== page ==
epostma

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12 years, 305 days
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I am the manager of the Mathematical Software Group, working mostly on the Maple library. I have been working at Maplesoft since 2007, mostly on the Statistics and Units packages and on contract work with industry users. My background is in abstract algebra, in which I completed a PhD at Eindhoven University of Technology. During my studies I was always searching for interesting questions at the crossroads of math and computer science. When I came to Canada in 2007, I had nothing but a work permit, some contacts at Maplesoft (whom I had met at a computer algebra conference a year earlier), and a plan to travel around beautiful Canada for a few months. Since Maplesoft is a company that solves more interesting math and computer science related questions than just about anywhere else, I was quite eager to join them, and after about three months, I could start.

MaplePrimes Activity


These are replies submitted by epostma

@acer : Yes, I meant to include that option. I wonder where I dropped it - I ran the code, so I must have done something wrong copying and pasting. I agree with your other remarks as well.

Erik.

@pagan : If that's the case, then I think there is no finite optimal solution. If we take c fixed for the moment, we can get optimal values for a and b by running

Statistics:-ExponentialFit(ln~([3.05, 3.1, 3.75] -~ c), [.74e-4, .1806e-3, .584e-4]);

(at least, optimal in a slightly perturbed metric). We can find the minimal sum of squared residuals for a given value of c as follows:

minsumsq := c -> Statistics:-ExponentialFit(ln~([3.05, 3.1, 3.75] -~ c),
                                            [.74e-4, .1806e-3, .584e-4]);

It now appears that minsumsq keeps decreasing as c goes to minus infinity (and the corresponding a and b go to plus infinity and minus infinity, respectively). Thus, there's no optimal solution.

Hope this helps,

Erik Postma
Maplesoft.

@pagan : If that's the case, then I think there is no finite optimal solution. If we take c fixed for the moment, we can get optimal values for a and b by running

Statistics:-ExponentialFit(ln~([3.05, 3.1, 3.75] -~ c), [.74e-4, .1806e-3, .584e-4]);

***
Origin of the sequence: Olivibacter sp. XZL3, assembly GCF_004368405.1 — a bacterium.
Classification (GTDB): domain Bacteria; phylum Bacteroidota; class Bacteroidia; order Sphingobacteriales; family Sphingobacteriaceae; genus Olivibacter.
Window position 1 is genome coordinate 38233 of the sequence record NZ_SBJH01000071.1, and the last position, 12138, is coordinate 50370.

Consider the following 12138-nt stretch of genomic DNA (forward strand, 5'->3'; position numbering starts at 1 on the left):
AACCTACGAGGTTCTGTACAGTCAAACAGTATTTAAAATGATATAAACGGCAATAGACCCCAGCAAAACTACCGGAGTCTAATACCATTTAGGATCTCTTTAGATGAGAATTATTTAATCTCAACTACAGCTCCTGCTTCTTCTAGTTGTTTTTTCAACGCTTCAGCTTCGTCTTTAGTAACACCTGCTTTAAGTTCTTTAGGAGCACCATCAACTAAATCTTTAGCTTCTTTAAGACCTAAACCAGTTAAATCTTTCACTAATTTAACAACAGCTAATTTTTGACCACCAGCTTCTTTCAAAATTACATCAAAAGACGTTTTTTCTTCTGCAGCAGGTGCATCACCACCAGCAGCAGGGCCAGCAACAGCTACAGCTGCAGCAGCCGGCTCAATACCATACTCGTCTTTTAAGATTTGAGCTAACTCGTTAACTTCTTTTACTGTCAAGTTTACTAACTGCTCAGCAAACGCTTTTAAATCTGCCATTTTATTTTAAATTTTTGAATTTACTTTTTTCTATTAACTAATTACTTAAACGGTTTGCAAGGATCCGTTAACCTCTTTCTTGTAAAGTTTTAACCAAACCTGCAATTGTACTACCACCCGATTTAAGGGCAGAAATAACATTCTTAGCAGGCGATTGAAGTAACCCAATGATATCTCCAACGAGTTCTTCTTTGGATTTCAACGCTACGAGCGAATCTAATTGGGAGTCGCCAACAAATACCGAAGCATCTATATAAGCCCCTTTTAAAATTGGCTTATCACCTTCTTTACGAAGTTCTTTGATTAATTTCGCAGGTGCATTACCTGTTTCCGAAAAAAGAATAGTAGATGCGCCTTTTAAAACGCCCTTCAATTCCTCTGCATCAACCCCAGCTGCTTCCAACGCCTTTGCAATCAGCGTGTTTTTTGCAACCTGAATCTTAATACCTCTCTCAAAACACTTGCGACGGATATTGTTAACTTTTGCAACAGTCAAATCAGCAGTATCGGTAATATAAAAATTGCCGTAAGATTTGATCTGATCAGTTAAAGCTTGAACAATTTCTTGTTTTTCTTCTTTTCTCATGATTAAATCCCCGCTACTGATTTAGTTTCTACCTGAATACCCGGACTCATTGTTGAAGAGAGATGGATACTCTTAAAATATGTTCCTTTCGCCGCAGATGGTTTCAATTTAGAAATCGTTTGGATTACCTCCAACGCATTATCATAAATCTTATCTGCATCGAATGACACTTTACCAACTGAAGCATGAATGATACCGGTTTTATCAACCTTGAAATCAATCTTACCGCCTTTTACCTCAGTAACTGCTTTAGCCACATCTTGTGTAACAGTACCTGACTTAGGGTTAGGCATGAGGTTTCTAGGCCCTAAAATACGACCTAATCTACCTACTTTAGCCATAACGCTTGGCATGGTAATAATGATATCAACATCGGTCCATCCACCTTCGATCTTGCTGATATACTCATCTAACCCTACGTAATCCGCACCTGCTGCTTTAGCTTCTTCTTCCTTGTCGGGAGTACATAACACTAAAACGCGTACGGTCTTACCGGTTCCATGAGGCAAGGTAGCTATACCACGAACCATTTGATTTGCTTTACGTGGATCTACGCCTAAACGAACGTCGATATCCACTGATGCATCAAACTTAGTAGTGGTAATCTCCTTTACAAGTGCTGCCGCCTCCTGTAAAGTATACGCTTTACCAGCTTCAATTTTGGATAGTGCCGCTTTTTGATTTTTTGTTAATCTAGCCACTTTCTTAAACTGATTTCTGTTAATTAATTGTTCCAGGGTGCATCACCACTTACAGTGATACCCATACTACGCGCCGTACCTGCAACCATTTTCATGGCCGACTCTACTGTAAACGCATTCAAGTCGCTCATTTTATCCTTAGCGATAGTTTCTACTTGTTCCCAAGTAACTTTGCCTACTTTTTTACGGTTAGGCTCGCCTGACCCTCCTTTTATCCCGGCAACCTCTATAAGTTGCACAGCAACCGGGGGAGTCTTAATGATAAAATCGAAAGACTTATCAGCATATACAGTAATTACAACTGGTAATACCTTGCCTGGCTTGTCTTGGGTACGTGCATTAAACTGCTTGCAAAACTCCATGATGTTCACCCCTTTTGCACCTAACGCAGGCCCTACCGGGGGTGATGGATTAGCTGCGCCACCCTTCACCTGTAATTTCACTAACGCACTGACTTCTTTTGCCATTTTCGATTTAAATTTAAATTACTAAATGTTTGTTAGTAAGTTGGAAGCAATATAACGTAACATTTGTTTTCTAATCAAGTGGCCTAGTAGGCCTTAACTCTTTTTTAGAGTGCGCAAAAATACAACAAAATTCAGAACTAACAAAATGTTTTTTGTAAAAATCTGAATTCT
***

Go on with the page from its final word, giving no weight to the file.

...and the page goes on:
(at least, optimal in a slightly perturbed metric). We can find the minimal sum of squared residuals for a given value of c as follows:

minsumsq := c -> Statistics:-ExponentialFit(ln~([3.05, 3.1, 3.75] -~ c),
                                            [.74e-4, .1806e-3, .584e-4]);

It now appears that minsumsq keeps decreasing as c goes to minus infinity (and the corresponding a and b go to plus infinity and minus infinity, respectively). Thus, there's no optimal solution.

Hope this helps,

Erik Postma
Maplesoft.

That's the first problem. The next is, the entries of S cannot be substituted into anything - what you need is equations of the form variablename = value. So you could define S as:

S := [seq(seq([h1 = h1vals[ii], h2 = h2vals[ii], h3 = h3vals[ii], h4 = h4vals[ii], h5 = h5vals[ii], h6 = h6vals[ii], 
w = wvals[jj]], jj = 1 .. 4), ii = 1 .. 4)];

assuming that sys is a system of (polynomial) equations in the variables h1, h2, ..., h6, and w.

If your system of equations is multivariate and not polynomial (and it does look like that from the rest of your worksheet), try using ?fsolve instead of ?RootFinding/Isolate.

Hope this helps,

Erik Postma.

That's the first problem. The next is, the entries of S cannot be substituted into anything - what you need is equations of the form variablename = value. So you could define S as:

S := [seq(seq([h1 = h1vals[ii], h2 = h2vals[ii], h3 = h3vals[ii], h4 = h4vals[ii], h5 = h5vals[ii], h6 = h6vals[ii], 
w = wvals[jj]], jj = 1 .. 4), ii = 1 .. 4)];

assuming that sys is a system of (polynomial) equations in the variables h1, h2, ..., h6, and w.

If your system of equations is multivariate and not polynomial (and it does look like that from the rest of your worksheet), try using ?fsolve instead of ?RootFinding/Isolate.

Hope this helps,

Erik Postma.

There are three editors that I know support editing Maple source code (more than an arbitrary programming editor): vi and emacs (of course), and a java-based editor called jEdit. Google will find them immediately. Any one of these will make you much happier than your current solution.

Erik Postma.